27 International Consortium for Emergency Contraception, Catholics for Choice. Emergency Contraception: Catholics in Favor, Bishops Opposed. 2010.

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Sexual Violence Research Initiative
Gender and Health Research Unit
Medical Research Council, South Africa
1 Soutpansberg Road, Pretoria, South Africa
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Emergency Contraception: Questions and Answers for Decision-Makers

A brief overview of emergency contraception


What is emergency contraception?

The term “emergency contraception” (EC) refers to several contraceptive methods that can be used to prevent pregnancy after sex. These methods include multiple kinds of emergency contraceptive pills (ECPs) as well as insertion of an intrauterine device (IUD).

EC offers women an important second chance to prevent pregnancy when a regular method fails, no method was used, or sex was forced. EC can be used up to 5 days after unprotected sex but is generally more effective the sooner it is used.

Currently the most common EC method, used in most countries around the world, is a special dose of a progestin called levonorgestrel (LNG) in pill form. LNG ECPs are marketed under many names and simply contain higher dosages of the same hormone found in many regular birth control pills. Other types of ECPs approved for use in some countries are ulipristal acetate and low-dose mifepristone.


What is the need for emergency contraception?

All contraceptive methods occasionally fail. Emergency contraception provides an important back-up when routine contraception does not work properly, such as when a condom breaks or pills are missed, or when it is not used at all. Young people in particular may not be prepared for their first sexual experience and may not be using another form of ongoing birth control. For couples who did not use any contraceptive but wish they had, EC also provides a vital second chance to prevent an unwanted pregnancy.

Another critical use for EC is in cases of sexual assault. EC should routinely be offered to sexual assault survivors to prevent the traumatic psychological and physical consequences of rape-related pregnancy.


Emergency contraception’s mechanism of action


How do emergency contraceptive pills work?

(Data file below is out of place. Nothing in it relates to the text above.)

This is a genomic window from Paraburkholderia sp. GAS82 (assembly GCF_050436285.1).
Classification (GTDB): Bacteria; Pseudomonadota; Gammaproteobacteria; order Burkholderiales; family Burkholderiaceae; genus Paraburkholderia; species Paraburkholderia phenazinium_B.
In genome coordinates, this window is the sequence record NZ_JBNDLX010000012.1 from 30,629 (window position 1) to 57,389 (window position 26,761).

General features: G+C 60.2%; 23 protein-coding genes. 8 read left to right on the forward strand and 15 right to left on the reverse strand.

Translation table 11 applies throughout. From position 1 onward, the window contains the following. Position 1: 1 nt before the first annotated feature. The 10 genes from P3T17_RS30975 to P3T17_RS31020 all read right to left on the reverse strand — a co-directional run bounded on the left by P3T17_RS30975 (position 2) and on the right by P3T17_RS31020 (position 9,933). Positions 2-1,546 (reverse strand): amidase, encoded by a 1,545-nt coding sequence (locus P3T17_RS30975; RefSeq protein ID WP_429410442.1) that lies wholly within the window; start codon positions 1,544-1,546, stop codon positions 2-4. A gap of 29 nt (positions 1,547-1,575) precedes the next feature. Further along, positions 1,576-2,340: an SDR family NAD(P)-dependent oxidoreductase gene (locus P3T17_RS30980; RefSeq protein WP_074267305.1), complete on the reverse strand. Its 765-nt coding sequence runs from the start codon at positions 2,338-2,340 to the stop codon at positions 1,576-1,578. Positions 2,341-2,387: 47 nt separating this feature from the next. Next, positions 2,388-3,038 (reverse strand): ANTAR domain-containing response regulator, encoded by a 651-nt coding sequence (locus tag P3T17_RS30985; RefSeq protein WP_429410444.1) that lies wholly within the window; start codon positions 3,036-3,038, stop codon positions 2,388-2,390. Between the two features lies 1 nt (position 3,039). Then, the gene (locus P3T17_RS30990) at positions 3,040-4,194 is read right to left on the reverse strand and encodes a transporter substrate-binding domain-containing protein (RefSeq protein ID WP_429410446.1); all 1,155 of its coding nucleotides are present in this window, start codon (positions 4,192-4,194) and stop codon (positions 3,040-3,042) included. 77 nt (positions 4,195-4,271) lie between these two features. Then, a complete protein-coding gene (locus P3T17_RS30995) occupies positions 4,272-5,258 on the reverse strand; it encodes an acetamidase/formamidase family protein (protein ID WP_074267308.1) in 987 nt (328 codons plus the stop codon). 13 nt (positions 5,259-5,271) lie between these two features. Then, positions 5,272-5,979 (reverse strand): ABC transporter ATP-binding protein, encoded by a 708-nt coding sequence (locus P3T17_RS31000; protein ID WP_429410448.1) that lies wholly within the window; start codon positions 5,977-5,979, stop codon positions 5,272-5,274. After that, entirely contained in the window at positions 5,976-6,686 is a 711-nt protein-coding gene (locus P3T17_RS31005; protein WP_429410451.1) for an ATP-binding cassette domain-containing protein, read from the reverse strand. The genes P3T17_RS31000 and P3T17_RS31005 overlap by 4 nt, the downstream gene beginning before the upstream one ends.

Emergency contraceptive pills work before pregnancy by preventing the release of an egg (ovulation) or by stopping the egg and sperm from meeting. Extensive research on how LNG ECPs, the most commonly used type of EC, work suggests that interference with ovulation is the primary and possibly the only mechanism of action.1 ECPs do not have any effects after fertilization.

ECPs cannot terminate or interrupt an established pregnancy and will not stop a fertilized egg from implanting in the uterus,2,3 nor can they harm a developing embryo.4,5,6 ECPs are ineffective once implantation has begun.


How does EC differ from abortion? Can EC cause an abortion?

ECPs are sometimes confused with medical abortion (sometimes referred to as the “abortion pill”), but the two treatments are very different. ECPs work after unprotected sex but before pregnancy, while medical abortion works after pregnancy starts (once the fertilized egg is implanted in the uterus). Like regular birth control pills, ECPs prevent pregnancy, rather than interrupting an established pregnancy.

While ECPs need to be taken within a few days after unprotected sex, medical abortion pills are taken after pregnancy has been established – after a woman misses her period.


Safety and effectiveness of emergency contraception


How safe are emergency contraceptive pills?

ECPs are very safe for all women and girls of reproductive age. Levonorgestrel, the active ingredient in the most common type of ECPs, has been extensively studied and widely used for over 30 years. It is well-tolerated, is not a known allergen, leaves the body quickly, is not addictive, and has demonstrated no toxic reactions.7,8,9 LNG ECPs pose no risk of overdose and there are no major drug interactions or contraindications.9 There have been no reported deaths or serious complications involving ECPs in over three decades of carefully monitored use.

Research also shows that LNG ECPs have no effect on future fertility10,11 and are not associated with increased risk of cancer12 or ectopic pregnancy.13 Because ECPs do not contain estrogen, they do not pose any risk of stroke or venous thromboembolism.


Can EC pills harm a fetus or cause birth defects if taken by a woman who is already pregnant?

ECPs will not harm a fetus if a woman is already pregnant, nor will they cause birth defects if the pills fail to prevent pregnancy.4,5,6 If ECPs are taken after a pregnancy has been established, they are simply ineffective and have no harmful effects on either the woman or the fetus.


How effective is emergency contraception?

EC can be effective up to five days after unprotected sex, but it is generally more effective the sooner it is used. Most efficacy estimates for LNG ECPs suggest that they prevent between 59% and 95% of expected pregnancies.14,15 In real life terms, that means that if 100 women had unprotected intercourse and then used LNG ECPs, only 1 to 2 of them would become pregnant; if all 100 women had not used LNG ECPS, however, about 8 of them would be expected to become pregnant.

Other types of ECPs (ulipristal acetate and mifepristone) are at least as efficacious as LNG ECPs, and potentially more so.16,17 Emergency insertion of an IUD is even more effective.18


What happens if a woman takes EC pills more than once?